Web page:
This is just one of many examples of how things just seem to happen on their own. For every thing I look into, I see that it seems to just happen on its own. It is just happening.

There is a thought, coming out of the blue and then vanishing again. There is an intention, coming out of the blue and vanishing. There is a focus of attention, shifting around. There are movements. And it is all just happening.

Just happening

There are many ways to look at this.

One is that every instance has infinite causes, tied to the universe and existence as a whole. It is not possible to narrow it down to some factors and exclude other.

Another is that it is all happening within and as the ground. It is all emerging out of and as the ground, right where it is at. Its source is right there. The ground is a fountain from and as which the whole world of phenomena is arising right now, always new, fresh, different.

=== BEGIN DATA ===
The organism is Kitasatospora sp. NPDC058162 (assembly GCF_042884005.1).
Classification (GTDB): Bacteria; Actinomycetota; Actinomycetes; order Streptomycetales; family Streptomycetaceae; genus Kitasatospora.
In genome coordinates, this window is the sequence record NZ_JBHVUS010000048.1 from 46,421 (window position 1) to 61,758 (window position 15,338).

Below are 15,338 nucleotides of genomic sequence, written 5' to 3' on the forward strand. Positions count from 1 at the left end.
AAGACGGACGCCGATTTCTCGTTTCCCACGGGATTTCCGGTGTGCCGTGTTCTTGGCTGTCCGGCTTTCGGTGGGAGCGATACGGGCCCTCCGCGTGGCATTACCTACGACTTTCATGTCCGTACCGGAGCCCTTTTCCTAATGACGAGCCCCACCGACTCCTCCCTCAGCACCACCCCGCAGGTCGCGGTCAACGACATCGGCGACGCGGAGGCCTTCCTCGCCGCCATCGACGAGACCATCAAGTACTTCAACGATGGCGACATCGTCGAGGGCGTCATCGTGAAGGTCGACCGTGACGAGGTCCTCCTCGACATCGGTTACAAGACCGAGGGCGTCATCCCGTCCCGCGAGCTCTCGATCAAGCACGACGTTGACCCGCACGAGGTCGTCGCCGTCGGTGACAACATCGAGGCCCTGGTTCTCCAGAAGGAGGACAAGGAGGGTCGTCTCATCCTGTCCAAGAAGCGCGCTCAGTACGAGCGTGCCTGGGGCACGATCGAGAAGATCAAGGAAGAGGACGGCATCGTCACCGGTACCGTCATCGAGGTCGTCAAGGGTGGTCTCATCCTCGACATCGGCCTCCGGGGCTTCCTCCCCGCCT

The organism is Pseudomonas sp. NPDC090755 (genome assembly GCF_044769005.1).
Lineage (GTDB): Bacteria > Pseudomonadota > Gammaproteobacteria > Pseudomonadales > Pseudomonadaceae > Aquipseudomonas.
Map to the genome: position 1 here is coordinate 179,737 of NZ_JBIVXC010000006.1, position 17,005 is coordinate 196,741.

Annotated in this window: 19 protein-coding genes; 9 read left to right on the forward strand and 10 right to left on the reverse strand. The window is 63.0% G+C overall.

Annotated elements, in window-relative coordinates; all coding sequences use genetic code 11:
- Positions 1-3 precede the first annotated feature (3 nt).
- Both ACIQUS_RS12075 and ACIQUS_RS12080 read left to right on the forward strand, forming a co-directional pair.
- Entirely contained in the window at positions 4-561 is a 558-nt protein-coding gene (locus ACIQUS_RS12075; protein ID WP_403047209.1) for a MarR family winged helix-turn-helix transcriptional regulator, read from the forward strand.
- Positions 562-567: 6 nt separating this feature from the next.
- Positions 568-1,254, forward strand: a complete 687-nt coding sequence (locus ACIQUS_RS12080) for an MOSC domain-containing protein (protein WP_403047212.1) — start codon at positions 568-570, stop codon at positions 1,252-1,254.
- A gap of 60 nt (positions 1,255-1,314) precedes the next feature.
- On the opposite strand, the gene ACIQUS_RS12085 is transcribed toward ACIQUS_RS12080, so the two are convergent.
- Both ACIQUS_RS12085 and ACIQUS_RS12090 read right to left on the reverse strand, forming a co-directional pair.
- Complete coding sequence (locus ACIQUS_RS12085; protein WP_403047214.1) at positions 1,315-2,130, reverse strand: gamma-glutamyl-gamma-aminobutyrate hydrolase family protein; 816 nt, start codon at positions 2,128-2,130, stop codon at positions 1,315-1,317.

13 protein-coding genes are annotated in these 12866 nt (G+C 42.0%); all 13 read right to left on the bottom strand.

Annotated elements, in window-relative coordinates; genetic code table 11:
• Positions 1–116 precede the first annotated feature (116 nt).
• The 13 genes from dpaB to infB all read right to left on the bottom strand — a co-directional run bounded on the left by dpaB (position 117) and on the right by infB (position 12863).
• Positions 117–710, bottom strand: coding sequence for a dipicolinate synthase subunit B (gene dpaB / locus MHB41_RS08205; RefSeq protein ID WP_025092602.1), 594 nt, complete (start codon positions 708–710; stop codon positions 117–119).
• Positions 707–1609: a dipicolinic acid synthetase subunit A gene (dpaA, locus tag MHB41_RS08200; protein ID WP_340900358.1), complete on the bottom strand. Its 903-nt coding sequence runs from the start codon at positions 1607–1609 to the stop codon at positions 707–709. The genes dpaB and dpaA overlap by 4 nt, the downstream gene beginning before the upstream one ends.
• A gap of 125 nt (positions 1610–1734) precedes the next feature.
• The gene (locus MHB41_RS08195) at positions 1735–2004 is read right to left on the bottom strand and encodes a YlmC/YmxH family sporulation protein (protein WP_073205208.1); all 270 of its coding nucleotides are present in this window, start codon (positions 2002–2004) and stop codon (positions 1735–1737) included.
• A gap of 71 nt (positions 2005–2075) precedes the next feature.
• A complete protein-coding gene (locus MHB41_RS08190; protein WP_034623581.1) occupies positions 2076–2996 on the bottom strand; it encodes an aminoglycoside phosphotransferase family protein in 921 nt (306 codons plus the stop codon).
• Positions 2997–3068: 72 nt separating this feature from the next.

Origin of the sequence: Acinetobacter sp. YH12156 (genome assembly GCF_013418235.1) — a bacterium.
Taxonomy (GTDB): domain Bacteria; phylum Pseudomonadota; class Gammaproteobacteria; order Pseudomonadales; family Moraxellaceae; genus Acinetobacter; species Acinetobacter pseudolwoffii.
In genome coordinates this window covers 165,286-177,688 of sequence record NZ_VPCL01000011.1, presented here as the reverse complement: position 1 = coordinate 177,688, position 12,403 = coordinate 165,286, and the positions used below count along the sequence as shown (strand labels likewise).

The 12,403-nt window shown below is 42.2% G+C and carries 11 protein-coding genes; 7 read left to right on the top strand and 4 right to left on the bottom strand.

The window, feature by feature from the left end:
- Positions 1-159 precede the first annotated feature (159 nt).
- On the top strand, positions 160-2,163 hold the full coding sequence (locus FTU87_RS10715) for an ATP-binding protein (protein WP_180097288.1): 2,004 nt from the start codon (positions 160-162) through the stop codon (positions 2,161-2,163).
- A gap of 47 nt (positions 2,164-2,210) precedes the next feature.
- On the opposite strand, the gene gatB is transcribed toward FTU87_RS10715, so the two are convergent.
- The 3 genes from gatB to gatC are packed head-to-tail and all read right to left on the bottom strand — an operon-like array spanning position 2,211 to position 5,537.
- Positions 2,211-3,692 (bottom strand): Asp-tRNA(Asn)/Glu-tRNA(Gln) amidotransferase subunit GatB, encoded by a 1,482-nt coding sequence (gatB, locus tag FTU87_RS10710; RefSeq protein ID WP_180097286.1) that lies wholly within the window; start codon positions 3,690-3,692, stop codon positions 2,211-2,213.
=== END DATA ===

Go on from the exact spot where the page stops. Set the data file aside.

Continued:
A more conventional way to look at it, which also is included in the situation, is that my conscious mind does not really understand how anything works. I may have an intellectual understanding how what happens in the brain when there are thoughts, intention, or a focus of attention, but that does not really explain what is really going in. It is an overlay of abstractions on top of something that is really utterly mysterious and unknown to me.

Even the seemingly most ordinary and daily activity is utterly mysterious. It has infinite causes, tied to the whole of the universe and existence. It goes on at a level where any layer of abstractions cannot touch it. It arises from and as the ground.

It just happens, seemingly in its own. When I look, I cannot find any “I” inherent in it, or inherent in anything else that “causes” it.